In Her Own Sweet Time: One Woman's Unexpected Adventures in Finding Love, Commitment, and Motherhood
I read this book in one day. It, like the author, and like the problems she explores, is not perfect. Like the author, In Her Own Sweet Time is lovable and I eagerly devoured it for the stories she tells, the problems she outlines, and the social phenomena she identifies.
The question “What is the impact of new reproductive technologies (NRTs) on feminism?" is a recurring motif within this book. On the one hand, women have the unprecedented opportunity to choose when and how to become mothers—with a partner, with donor sperm, through intrauterine insemination, through in vitro fertilization or with the help of a surrogate. Women can freeze eggs at the peak of fertility for later use, and can freeze fertilized eggs for transplantation. Lehmann-Haupt describes all of these reproductive tools and her experience with them. I was delighted to see her go further and wonder about how they relate to feminism—its history, aims, and future. Women are ‘liberated’ to do it all and "on our own" (for "on our own" read: with an entire medical team. Ahem). The author wants to know whether is it okay—whether is it feminist—to want a partner, to desire love, and to hope for relationship and commitment.
Lehmann-Haupt does unwittingly import some of the old liberal feminist zero-sum assumptions about gender, which blunts the edge of her musing on the relationship between NRTs and feminism. Here, like many 1980s feminists that argued access to abortion makes women more like men and may be problematic to feminism, Lehmann-Haupt wonders if access to NRTs makes women more like men, and so may be problematic to feminism. Both arguments claim that the procedures in question—abortion and NRTs—allow women to deny their biological nature. It’s a convoluted syllogism: women's biological nature includes motherhood; men's biological nature does not include motherhood; when women act against their biological nature to preclude motherhood they are (acting) like men. No, it's not perfect, but hey, it's not my logic.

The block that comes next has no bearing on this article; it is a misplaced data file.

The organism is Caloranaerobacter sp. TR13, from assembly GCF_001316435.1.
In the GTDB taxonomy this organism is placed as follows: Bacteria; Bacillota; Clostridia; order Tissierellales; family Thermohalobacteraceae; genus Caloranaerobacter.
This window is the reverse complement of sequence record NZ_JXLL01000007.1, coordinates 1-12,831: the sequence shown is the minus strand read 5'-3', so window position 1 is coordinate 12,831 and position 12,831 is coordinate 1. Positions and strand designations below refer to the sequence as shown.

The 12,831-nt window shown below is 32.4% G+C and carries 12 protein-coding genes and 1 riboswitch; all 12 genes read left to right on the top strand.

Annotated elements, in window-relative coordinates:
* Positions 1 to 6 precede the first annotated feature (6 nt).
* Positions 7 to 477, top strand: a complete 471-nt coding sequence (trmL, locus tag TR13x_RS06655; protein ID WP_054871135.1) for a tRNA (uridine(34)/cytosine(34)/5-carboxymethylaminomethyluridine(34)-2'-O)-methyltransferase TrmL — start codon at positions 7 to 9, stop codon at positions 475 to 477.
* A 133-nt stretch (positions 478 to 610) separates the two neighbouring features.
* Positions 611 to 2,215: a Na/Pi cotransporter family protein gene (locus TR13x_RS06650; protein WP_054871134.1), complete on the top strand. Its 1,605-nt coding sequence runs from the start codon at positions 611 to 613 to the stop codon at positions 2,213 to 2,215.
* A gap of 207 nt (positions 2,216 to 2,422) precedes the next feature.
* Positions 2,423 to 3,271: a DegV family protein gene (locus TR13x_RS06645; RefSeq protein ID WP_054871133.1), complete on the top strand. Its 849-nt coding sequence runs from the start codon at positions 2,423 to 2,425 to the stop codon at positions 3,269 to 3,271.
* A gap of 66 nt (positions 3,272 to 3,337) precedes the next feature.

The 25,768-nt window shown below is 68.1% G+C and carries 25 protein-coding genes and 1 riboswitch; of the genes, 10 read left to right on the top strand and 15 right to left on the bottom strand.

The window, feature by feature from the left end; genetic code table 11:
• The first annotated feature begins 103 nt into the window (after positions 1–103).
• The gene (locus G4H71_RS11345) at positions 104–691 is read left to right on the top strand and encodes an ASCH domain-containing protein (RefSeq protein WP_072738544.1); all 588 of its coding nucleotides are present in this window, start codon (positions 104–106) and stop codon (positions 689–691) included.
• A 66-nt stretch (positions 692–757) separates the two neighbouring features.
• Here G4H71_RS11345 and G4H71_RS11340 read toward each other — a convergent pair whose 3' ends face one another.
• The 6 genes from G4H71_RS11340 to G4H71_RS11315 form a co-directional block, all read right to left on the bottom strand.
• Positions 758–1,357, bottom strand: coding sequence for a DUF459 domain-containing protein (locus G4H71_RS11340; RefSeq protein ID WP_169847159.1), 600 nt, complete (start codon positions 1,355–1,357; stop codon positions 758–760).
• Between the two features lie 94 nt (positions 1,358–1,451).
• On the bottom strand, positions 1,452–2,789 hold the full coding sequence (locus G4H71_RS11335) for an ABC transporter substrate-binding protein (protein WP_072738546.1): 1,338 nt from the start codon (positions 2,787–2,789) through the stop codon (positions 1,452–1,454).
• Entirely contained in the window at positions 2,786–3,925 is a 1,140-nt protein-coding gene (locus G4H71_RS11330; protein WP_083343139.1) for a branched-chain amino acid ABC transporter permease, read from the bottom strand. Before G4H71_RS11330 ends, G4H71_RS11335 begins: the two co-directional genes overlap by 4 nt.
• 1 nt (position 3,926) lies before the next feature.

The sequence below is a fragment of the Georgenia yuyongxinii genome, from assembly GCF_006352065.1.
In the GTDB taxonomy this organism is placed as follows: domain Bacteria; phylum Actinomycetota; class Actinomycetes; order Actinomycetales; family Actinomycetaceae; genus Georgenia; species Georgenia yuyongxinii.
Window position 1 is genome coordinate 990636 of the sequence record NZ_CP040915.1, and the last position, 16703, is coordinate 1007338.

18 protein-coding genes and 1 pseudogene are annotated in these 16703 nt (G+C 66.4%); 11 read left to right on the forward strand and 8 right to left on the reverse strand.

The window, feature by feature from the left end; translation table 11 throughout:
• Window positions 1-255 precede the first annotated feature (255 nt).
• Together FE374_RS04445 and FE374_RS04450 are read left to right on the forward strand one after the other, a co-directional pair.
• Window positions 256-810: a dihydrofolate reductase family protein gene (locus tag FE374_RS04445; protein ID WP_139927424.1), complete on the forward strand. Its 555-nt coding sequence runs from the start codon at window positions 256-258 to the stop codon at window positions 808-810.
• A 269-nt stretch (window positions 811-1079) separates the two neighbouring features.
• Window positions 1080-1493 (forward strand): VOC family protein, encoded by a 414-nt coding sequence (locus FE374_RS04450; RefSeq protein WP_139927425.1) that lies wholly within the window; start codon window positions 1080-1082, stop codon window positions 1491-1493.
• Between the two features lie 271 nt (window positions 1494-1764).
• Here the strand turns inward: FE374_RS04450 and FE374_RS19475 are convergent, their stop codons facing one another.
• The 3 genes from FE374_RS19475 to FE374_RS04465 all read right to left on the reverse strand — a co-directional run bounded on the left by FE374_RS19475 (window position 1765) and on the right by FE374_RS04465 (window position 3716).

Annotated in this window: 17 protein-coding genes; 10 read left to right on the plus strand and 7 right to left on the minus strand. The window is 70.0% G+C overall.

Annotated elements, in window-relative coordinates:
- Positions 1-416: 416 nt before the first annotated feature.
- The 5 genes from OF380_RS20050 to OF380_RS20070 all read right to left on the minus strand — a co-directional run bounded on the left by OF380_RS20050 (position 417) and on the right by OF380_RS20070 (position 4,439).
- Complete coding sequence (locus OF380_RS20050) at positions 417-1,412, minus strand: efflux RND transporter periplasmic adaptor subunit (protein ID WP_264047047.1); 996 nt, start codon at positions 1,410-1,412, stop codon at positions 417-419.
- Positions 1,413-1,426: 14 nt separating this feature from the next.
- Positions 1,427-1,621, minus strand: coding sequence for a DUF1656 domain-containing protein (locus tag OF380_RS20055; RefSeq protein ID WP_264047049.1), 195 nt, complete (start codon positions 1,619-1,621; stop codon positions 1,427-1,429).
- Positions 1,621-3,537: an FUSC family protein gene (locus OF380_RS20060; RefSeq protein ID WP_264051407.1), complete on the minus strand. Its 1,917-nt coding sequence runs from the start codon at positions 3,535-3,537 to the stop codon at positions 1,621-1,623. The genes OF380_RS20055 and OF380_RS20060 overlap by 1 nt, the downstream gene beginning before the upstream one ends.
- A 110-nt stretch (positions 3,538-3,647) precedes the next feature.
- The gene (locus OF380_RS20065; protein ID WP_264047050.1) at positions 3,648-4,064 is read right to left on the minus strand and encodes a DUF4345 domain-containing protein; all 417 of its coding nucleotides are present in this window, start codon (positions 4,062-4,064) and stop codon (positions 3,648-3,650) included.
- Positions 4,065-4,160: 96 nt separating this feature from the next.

The fact that Lehmann-Haupt makes such a claim (that egg freezing allows women to deny their biological nature) now, decades past the Sex Wars of the 1980s and all of those old essentialism debates and appears unaware of the problems of this claim is noteworthy. It indicates that the question and meaning of nature is still a problem for feminism, and therefore, for American culture generally. There is still difficulty in developing a robust conception of what woman is and can be that allows for motherhood, but does not require it for "real" womanhood.
That being said, I definitely recommend In Her Own Sweet Time. It is refreshing to read about a woman who is struggling with questions about commitment, love, motherhood, technology, and feminism, and who is able to live with those struggles, say imperfect (but often very good) things, go on safari, travel with friends, date and cope with disappointment, and take her own sweet time with all of it.